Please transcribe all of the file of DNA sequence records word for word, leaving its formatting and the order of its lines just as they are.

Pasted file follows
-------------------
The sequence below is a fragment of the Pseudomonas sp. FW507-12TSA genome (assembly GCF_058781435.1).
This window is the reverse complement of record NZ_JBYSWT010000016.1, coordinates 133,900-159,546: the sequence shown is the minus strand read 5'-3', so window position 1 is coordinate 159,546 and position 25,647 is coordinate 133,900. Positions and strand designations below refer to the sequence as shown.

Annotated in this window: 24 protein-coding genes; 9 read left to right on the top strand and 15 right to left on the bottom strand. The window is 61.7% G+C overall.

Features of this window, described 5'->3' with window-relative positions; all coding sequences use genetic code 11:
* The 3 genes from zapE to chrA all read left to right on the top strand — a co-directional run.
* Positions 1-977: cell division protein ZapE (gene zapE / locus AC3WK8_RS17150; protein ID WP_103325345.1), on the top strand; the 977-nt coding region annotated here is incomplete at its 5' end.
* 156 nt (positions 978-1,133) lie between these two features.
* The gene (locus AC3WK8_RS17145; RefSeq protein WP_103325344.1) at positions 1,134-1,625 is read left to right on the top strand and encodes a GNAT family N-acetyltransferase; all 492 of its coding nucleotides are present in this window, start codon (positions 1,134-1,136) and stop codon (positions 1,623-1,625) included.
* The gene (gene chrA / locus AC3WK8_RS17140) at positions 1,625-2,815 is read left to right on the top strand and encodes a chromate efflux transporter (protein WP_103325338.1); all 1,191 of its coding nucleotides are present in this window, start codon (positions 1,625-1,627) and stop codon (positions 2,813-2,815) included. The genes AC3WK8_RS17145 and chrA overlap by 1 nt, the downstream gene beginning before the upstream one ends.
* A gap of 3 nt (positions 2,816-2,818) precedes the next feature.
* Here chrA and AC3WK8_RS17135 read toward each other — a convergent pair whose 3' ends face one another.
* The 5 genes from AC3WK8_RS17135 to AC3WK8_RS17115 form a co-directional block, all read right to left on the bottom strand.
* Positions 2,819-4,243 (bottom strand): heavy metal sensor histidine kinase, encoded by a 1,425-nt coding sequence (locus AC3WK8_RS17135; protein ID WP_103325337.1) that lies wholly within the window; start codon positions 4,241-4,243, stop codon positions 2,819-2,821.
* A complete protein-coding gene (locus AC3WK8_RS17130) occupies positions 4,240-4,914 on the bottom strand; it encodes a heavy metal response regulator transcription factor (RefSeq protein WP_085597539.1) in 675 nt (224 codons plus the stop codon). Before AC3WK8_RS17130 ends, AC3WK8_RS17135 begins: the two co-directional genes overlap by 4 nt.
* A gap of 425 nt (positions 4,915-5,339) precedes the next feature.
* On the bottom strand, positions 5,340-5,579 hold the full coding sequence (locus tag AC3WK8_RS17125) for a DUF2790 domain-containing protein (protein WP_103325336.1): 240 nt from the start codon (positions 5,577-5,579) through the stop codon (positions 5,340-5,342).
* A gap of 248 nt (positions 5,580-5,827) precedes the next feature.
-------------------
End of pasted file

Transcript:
The sequence below is a fragment of the Pseudomonas sp. FW507-12TSA genome (assembly GCF_058781435.1).
This window is the reverse complement of record NZ_JBYSWT010000016.1, coordinates 133,900-159,546: the sequence shown is the minus strand read 5'-3', so window position 1 is coordinate 159,546 and position 25,647 is coordinate 133,900. Positions and strand designations below refer to the sequence as shown.

Annotated in this window: 24 protein-coding genes; 9 read left to right on the top strand and 15 right to left on the bottom strand. The window is 61.7% G+C overall.

Features of this window, described 5'->3' with window-relative positions; all coding sequences use genetic code 11:
* The 3 genes from zapE to chrA all read left to right on the top strand — a co-directional run.
* Positions 1-977: cell division protein ZapE (gene zapE / locus AC3WK8_RS17150; protein ID WP_103325345.1), on the top strand; the 977-nt coding region annotated here is incomplete at its 5' end.
* 156 nt (positions 978-1,133) lie between these two features.
* The gene (locus AC3WK8_RS17145; RefSeq protein WP_103325344.1) at positions 1,134-1,625 is read left to right on the top strand and encodes a GNAT family N-acetyltransferase; all 492 of its coding nucleotides are present in this window, start codon (positions 1,134-1,136) and stop codon (positions 1,623-1,625) included.
* The gene (gene chrA / locus AC3WK8_RS17140) at positions 1,625-2,815 is read left to right on the top strand and encodes a chromate efflux transporter (protein WP_103325338.1); all 1,191 of its coding nucleotides are present in this window, start codon (positions 1,625-1,627) and stop codon (positions 2,813-2,815) included. The genes AC3WK8_RS17145 and chrA overlap by 1 nt, the downstream gene beginning before the upstream one ends.
* A gap of 3 nt (positions 2,816-2,818) precedes the next feature.
* Here chrA and AC3WK8_RS17135 read toward each other — a convergent pair whose 3' ends face one another.
* The 5 genes from AC3WK8_RS17135 to AC3WK8_RS17115 form a co-directional block, all read right to left on the bottom strand.
* Positions 2,819-4,243 (bottom strand): heavy metal sensor histidine kinase, encoded by a 1,425-nt coding sequence (locus AC3WK8_RS17135; protein ID WP_103325337.1) that lies wholly within the window; start codon positions 4,241-4,243, stop codon positions 2,819-2,821.
* A complete protein-coding gene (locus AC3WK8_RS17130) occupies positions 4,240-4,914 on the bottom strand; it encodes a heavy metal response regulator transcription factor (RefSeq protein WP_085597539.1) in 675 nt (224 codons plus the stop codon). Before AC3WK8_RS17130 ends, AC3WK8_RS17135 begins: the two co-directional genes overlap by 4 nt.
* A gap of 425 nt (positions 4,915-5,339) precedes the next feature.
* On the bottom strand, positions 5,340-5,579 hold the full coding sequence (locus tag AC3WK8_RS17125) for a DUF2790 domain-containing protein (protein WP_103325336.1): 240 nt from the start codon (positions 5,577-5,579) through the stop codon (positions 5,340-5,342).
* A gap of 248 nt (positions 5,580-5,827) precedes the next feature.